I–yes, I alone–will blot out your sins for my own sake, and will never think of them again.
DEVOTION – JUNE 9, 2019
I think one of the reasons that God gave me a son was to give me a better lens to view my relationship with him through. I often think he gave me a son to provide me better context and understanding when it comes to things like love, sin, and forgiveness.
I’ve always struggled with the idea of forgiveness. I’ve always struggled to believe that God really can and does forgive all of my mistakes, both past and present. I do believe it in one sense–theologically it all adds up–but I often don’t believe it enough to to live in it, to enjoy it, and to feel its freedom.
The above verse from Isaiah not only makes theological sense but it makes emotional sense too when viewed through that precious lens of having a child. God doesn’t want to forgive me for simply my own sake… He wants to forgive me for HIS sake as well.
My 13-year-old son is a wonderful boy who I couldn’t possibly love any more; yet, like me, he is prone to make mistakes, (as he sprints his way into becoming a teenager, this fact is becoming evermore evident). However, we generally enjoy a wonderful relationship. I feel that we have a unique bond and the time I get to spend with him is one of life’s most precious gifts. I love him and enjoy him deeply.
That’s why when he does have the inevitable slip-up, when he does break one of my rules, the most devastating consequence isn’t that he’s broken a rule; it’s that he put a sort of static on the line of our relationship. When he knowingly or unknowingly violates one of our house rules, the worst part is that we have a bump in the road of what would otherwise be a perfect and peaceful union.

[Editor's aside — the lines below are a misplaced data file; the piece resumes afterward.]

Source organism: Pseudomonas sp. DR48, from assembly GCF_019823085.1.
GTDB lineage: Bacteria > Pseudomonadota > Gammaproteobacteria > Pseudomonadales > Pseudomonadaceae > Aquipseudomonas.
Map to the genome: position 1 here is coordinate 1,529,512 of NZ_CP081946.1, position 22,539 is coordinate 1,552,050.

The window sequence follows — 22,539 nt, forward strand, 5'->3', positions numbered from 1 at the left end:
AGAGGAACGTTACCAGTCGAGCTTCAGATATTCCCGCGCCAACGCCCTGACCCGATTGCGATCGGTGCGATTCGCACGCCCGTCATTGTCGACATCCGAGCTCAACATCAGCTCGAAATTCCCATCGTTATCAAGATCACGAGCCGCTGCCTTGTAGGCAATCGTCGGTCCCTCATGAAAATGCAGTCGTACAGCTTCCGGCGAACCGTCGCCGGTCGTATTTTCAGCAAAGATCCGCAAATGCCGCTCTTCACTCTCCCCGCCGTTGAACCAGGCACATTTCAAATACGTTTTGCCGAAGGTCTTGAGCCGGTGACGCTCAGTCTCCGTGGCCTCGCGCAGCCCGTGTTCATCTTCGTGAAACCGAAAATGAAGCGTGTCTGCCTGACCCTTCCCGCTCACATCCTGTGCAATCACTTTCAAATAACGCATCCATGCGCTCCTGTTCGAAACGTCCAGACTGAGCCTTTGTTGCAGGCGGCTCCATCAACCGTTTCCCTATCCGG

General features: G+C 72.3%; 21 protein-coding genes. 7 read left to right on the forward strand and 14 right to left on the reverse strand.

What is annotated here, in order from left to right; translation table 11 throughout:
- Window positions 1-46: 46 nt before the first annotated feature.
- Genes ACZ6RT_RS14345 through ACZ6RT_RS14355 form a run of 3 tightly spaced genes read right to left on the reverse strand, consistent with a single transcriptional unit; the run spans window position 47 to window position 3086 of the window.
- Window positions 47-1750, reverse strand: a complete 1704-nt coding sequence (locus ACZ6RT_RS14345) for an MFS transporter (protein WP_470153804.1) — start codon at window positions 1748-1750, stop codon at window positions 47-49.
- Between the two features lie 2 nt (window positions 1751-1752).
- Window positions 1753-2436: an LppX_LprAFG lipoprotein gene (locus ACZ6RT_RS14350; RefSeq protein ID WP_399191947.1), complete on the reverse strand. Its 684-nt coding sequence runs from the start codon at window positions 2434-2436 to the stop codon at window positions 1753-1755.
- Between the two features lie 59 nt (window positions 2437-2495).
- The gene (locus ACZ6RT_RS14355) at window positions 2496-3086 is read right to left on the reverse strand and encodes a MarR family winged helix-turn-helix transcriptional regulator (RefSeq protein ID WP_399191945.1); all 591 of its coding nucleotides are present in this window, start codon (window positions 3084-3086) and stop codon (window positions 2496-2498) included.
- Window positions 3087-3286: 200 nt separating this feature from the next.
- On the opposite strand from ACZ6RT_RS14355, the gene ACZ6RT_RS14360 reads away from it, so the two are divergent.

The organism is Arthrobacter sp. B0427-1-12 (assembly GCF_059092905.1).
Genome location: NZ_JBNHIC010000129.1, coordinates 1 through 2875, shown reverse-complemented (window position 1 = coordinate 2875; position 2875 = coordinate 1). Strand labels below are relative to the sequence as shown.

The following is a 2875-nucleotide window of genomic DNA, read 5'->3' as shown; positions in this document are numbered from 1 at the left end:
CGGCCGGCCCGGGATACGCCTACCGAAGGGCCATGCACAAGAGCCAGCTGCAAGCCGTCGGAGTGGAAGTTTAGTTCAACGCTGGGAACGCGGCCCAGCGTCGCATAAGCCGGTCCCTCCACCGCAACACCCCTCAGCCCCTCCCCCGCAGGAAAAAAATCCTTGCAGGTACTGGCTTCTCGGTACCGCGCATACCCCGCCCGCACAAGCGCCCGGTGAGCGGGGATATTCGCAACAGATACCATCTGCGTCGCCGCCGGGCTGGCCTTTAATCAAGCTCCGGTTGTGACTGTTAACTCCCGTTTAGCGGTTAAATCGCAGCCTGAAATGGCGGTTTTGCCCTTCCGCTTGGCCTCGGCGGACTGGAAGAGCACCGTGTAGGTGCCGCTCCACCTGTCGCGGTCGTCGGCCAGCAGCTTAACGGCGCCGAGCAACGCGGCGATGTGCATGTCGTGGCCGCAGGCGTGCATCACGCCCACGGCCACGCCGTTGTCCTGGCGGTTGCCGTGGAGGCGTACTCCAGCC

I don’t care about his mistakes as much as I care about the damage done to our relationship. That’s why I cannot wait for him to apologize. When he recognizes that he has done wrong, and he takes the initiative to ask for forgiveness, not only does it clear up the static on the line of our relationship, but it’s also the most joyous moment (although consequences may still follow).
When forgiveness is asked for and received, our relationship grows more substantive and real. I’m not mad because he messed up; I am thrilled that he loves me enough to want to mend and grow our relationship.
That’s why God says he longs to forgive us for his sake. We’ve put static on the line of a relationship that he cares about and longs to enjoy the same way I long to enjoy my son.
God has equity in the relationship. The cost was extremely high. So when we do mess up, he longs deeply for that relationship to be mended. He’s not mad that we’re fallible. Indeed, he knows that much (see the cross).
He’s thrilled that he’s able to forgive us! He’s thrilled that we’ve taken the initiative to clear up the static on the line and remove the bumps in the road of our relationship.
That’s why the author of Hebrews asks us to go boldly to the throne of grace. Not only do we have a vested interest in mending our relationship with God, God does, too. Just like I long for the relationship with my son to be healed when it’s been damaged, God does as well. He longs to forgive us and remember our mistakes no more…not only for our sake, but for his sake too.
I thank you for the grace and mercy you long to extend to us, and I thank you deeply for the price it cost to extend it to us. I pray that both I and the reader always remember to go you boldly in repentance whenever we put static on the line of our relationship with you, and I pray we remember that you are just as excited to forgive us as we should be to receive that forgiveness.
In Christ’s name,
Community Center Director
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